One of New Jersey’s largest public utility companies tasked RBI Solar with designing and engineering a ballasted landfill solution for Parklands Landfill in Bordentown, NJ. The property is part of New Jersey’s Solar 4 All program; which aimed to bring 125 MW of renewable solar energy to the state. The Parklands landfill will generate over 10 megawatts of clean energy and help power over 1,500 homes in the surrounding area.
The Cincinnati Police Department has opened a new location for the District 3 headquarters. The new facility will incorporate a 273 module solar canopy to show the local community’s focus to consume renewable energy. The District 3 police station is a “NetZero” facility, meaning it consumes only energy that is produced on-site. Beyond using less than 50% of the energy required by facilities serving a similar purpose, the station has also received LEED platinum certification. Read the rest of this entry »
The Cincinnati Zoo & Botanical Garden has prided itself as being one of the greenest zoos in America. Being a staple in the city since 1875, the zoo has put forth several green initiatives, transforming its daily operations to reduce its impact on the environment. Recognizing the importance of energy efficiency, the zoo has publicly committed to building new projects to LEED standards. To date, there are seven buildings on the premises with LEED certification; more than any other zoo in the country.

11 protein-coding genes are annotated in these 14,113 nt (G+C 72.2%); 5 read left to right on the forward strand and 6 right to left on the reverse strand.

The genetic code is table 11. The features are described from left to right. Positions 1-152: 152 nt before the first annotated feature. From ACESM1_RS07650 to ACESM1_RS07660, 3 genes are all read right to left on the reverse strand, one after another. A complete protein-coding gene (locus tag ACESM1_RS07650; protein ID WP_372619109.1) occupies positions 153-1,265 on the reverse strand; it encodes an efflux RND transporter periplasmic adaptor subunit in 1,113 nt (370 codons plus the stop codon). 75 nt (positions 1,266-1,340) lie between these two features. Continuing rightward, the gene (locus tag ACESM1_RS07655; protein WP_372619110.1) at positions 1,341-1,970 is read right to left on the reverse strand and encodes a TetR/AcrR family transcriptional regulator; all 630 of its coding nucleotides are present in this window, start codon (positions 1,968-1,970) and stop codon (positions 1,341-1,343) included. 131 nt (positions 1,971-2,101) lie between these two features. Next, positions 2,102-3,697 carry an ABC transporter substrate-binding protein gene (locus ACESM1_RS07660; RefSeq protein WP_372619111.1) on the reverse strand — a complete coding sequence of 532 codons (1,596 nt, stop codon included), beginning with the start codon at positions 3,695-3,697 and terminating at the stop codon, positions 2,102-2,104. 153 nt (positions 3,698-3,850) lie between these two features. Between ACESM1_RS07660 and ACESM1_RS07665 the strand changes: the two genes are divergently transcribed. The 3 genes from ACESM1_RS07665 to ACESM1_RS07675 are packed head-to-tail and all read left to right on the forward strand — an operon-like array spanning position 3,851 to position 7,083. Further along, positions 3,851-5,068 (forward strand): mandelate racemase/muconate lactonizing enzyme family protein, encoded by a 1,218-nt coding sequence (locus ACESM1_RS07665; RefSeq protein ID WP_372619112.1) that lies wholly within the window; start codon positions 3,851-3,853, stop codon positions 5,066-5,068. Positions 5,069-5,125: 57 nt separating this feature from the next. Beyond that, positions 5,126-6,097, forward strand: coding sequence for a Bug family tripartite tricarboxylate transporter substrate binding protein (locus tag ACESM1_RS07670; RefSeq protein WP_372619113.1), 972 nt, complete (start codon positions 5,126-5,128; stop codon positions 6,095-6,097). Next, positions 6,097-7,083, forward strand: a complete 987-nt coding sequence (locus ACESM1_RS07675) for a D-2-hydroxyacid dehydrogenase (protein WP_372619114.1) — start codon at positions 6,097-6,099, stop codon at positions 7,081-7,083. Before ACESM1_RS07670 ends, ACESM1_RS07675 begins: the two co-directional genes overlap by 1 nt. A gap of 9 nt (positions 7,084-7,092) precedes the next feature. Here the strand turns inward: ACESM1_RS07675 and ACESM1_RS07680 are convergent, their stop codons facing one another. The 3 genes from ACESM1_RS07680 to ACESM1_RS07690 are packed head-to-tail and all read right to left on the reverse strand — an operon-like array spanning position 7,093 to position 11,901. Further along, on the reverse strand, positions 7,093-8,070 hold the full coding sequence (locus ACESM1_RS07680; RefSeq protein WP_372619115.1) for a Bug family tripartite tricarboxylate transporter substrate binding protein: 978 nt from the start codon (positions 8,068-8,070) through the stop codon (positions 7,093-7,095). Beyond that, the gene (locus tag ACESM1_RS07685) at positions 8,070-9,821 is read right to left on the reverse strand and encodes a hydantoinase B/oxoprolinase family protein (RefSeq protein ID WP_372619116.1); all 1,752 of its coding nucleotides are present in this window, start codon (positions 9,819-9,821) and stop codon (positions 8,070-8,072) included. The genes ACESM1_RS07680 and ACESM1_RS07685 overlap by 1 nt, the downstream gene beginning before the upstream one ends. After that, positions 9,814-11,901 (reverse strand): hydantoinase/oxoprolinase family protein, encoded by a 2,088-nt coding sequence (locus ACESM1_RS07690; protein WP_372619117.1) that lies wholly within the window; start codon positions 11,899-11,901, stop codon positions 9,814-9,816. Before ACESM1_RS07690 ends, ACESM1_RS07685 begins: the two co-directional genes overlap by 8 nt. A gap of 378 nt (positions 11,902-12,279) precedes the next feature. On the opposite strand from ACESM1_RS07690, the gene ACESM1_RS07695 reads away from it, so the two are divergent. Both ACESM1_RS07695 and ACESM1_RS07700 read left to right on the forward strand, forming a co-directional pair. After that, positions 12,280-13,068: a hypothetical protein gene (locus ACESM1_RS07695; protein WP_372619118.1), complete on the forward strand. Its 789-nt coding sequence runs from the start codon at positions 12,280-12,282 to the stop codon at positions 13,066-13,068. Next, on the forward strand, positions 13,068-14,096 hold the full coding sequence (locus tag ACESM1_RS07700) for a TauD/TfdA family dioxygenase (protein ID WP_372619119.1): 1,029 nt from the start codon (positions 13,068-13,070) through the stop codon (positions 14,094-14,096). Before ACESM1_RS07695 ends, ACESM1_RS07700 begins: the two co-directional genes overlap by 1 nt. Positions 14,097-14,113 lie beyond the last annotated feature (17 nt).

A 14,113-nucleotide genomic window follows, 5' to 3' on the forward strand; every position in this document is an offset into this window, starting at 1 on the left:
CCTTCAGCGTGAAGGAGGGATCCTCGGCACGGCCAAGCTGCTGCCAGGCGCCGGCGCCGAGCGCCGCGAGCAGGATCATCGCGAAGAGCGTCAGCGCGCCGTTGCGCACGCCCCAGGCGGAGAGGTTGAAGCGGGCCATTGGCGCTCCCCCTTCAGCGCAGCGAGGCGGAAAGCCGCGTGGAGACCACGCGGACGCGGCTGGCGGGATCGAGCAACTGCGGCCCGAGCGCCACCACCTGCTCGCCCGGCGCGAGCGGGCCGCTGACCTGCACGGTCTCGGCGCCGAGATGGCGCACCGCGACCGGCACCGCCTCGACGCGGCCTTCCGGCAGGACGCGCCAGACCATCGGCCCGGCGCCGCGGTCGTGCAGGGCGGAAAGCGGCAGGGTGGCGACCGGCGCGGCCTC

Collaborating with RBI Solar, the Cincinnati Zoo’s latest renewable energy project was a 1.5 MW solar canopy to welcome patrons at the Vine Street entrance. The structure was installed with a truss design with a powder coat over epoxy finish. This solar structure is one of the country’s largest solar projects in an urban setting. Read the rest of this entry »
The ballpark of the Somerset Patriots is now one of the most environmentally friendly facilities in all of minor league baseball. An initiative of Somerset County to reduce their carbon footprint has shown a continued respect and commitment to all those that live and work in Somerset County, New Jersey. A bi-directional meter was put it on the site, since most of the ballpark’s consumption is used at night, as the panels harvest energy during the day. Consequently, this means the utility meter will spin backwards during the day with the production of power from the modules, and forward at night during baseball games. Read the rest of this entry »